If you’re a university or college student, you’re probably getting ready to head back to campus. This year, in addition to all the courses you may be taking, how about trying to master some financial lessons, too?
Of course, many students already have at least one foot in the “real world” because they’re not just taking classes — they’re also working many hours a week to help pay for school, rent and living expenses. But even if you’re a full-time student, living on campus and paying for school through a combination of grants, loans, savings and help from your parents, you can learn some financial basics that can help you throughout your adult life.
Here are a few suggestions you might want to consider:
• Don’t overuse credit cards. Credit card marketers aggressively target students, so you’ll need to be vigilant about all the offers that will bombard you. While it might not be a bad idea to carry a single credit card for use in emergencies, it’s very easy to overuse the “plastic” and rack up big debts. You’ll need to discipline yourself to save for the things you want, rather than charging them.
• Shop around for financial services. You might find companies willing to give you a T-shirt or a frying pan for opening an account with them. But they may not be offering you the best deal on chequing or savings accounts or loans, so it pays to shop around.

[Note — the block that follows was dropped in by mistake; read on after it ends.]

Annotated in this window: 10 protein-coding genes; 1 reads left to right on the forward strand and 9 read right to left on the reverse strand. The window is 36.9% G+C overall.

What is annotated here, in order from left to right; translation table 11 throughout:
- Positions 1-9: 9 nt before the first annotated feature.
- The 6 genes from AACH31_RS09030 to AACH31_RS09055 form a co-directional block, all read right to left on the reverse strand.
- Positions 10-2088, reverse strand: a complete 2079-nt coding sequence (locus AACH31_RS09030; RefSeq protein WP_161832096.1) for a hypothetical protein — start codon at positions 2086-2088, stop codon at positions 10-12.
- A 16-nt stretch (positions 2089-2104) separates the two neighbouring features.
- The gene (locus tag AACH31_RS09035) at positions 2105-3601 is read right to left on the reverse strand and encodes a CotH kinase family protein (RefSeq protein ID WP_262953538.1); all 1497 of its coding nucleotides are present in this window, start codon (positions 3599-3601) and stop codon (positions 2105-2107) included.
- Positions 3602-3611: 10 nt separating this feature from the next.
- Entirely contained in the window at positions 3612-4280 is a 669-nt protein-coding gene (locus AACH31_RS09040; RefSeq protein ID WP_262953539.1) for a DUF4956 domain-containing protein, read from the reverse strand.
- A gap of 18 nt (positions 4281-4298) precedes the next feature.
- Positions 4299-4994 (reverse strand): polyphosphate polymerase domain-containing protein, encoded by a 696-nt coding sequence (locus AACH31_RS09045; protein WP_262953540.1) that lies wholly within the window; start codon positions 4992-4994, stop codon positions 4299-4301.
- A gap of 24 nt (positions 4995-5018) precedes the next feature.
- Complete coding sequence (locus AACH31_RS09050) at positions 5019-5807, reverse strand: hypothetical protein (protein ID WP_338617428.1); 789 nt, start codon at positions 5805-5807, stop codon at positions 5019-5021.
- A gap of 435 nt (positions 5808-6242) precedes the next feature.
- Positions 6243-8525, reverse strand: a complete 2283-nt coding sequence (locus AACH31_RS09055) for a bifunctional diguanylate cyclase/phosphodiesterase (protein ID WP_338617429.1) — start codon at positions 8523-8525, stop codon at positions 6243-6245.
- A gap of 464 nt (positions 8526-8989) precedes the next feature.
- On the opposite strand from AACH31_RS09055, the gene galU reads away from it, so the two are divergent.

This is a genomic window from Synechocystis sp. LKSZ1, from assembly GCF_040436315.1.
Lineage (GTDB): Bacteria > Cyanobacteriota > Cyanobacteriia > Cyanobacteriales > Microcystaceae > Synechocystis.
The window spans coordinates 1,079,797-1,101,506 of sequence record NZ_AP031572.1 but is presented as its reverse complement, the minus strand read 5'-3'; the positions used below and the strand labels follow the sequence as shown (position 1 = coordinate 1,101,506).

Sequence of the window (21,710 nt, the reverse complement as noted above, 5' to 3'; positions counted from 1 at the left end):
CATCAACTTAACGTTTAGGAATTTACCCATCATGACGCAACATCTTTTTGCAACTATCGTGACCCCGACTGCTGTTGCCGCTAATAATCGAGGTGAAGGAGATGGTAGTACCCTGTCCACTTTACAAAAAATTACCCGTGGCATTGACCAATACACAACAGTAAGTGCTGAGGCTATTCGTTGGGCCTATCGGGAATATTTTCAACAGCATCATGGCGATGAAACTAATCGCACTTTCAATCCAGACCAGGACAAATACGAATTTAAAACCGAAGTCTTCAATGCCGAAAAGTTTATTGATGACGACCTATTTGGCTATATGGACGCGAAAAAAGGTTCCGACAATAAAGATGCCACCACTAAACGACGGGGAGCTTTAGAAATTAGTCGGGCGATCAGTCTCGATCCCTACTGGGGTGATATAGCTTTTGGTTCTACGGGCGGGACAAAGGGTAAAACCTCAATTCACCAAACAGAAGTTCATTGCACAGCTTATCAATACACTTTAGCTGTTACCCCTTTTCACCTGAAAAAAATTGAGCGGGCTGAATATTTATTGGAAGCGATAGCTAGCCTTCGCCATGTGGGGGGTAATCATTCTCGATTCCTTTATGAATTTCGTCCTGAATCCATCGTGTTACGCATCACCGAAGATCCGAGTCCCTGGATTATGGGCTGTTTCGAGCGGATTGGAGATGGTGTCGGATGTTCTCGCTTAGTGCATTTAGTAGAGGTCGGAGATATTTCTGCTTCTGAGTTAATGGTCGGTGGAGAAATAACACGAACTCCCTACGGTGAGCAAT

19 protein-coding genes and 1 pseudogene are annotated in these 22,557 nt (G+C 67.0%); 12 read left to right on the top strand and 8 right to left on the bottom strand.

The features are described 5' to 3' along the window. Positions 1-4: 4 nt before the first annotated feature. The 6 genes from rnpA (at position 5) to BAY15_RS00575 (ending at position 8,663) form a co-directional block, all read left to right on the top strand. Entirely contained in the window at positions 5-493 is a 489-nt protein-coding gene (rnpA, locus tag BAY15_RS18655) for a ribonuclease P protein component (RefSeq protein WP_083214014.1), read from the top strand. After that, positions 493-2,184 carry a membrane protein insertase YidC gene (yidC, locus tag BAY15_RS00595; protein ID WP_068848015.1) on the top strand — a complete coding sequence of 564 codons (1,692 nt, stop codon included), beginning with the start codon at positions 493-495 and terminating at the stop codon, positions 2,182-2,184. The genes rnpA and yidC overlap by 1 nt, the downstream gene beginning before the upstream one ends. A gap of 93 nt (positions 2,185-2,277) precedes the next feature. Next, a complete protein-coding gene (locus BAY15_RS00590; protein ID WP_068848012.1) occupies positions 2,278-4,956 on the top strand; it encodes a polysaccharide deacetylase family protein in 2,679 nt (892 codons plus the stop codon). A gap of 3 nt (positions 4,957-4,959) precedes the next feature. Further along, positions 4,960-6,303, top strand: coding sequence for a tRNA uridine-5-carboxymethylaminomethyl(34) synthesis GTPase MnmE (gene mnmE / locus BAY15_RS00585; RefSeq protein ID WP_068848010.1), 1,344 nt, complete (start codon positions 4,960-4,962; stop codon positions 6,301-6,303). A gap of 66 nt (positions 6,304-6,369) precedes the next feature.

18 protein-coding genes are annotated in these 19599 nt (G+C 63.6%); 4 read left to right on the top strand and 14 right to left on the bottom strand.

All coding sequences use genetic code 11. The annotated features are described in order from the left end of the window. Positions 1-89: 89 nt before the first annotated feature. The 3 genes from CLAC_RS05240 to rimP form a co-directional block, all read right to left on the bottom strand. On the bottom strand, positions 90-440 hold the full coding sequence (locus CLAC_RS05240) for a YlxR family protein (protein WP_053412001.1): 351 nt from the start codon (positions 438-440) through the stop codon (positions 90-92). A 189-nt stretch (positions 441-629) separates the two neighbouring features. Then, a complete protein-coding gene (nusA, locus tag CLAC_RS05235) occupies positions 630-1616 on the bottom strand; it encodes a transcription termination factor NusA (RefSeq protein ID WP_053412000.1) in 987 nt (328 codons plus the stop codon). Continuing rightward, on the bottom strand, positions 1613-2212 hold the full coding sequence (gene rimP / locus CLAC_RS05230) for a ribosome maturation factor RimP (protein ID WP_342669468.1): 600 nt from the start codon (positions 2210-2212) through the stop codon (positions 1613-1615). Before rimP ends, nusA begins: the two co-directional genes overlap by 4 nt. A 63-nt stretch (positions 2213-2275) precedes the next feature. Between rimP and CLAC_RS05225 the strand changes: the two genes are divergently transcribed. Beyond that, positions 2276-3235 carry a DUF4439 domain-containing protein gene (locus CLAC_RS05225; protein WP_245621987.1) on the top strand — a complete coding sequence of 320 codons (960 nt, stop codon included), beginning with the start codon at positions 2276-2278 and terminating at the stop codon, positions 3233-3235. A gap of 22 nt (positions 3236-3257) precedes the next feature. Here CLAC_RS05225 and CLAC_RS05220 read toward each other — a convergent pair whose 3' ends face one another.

• Keep track of your student loans. Make sure you understand all the terms of your student loans: how much you’re expected to pay each month, when payments are due, what interest rate you’re paying, what credits may be available for on-time repayment, etc. You might be able to achieve a more favourable repayment schedule by consolidating two or more loans. Once you start repaying your loans, do whatever you can to stay on track with your payments.
• Never stop looking for financial aid. The aid package you may have received in your first year on campus doesn’t have to be the final word on financial assistance. For example, some universities may offer scholarships based on post-secondary academic achievement and/or real-world experience. Study your institution’s scholarships and be aggressive in going after them.
• Estimate your future income. You may not know exactly what you want to do when you graduate, but if you have a career path in mind, try to learn what sort of salary you can expect during your first few years after your days as a student end. Once you have a realistic idea of how much you’re going to earn, you may have the motivation you need to avoid bad financial practices, such as accumulating big debts.
Life after high school should be a learning experience — in many ways. And if some of the knowledge you obtain during your post-secondary years can help you develop sound financial habits, so much the better.
Jodi Nastor, CFP
390 McNabb Street Unit 2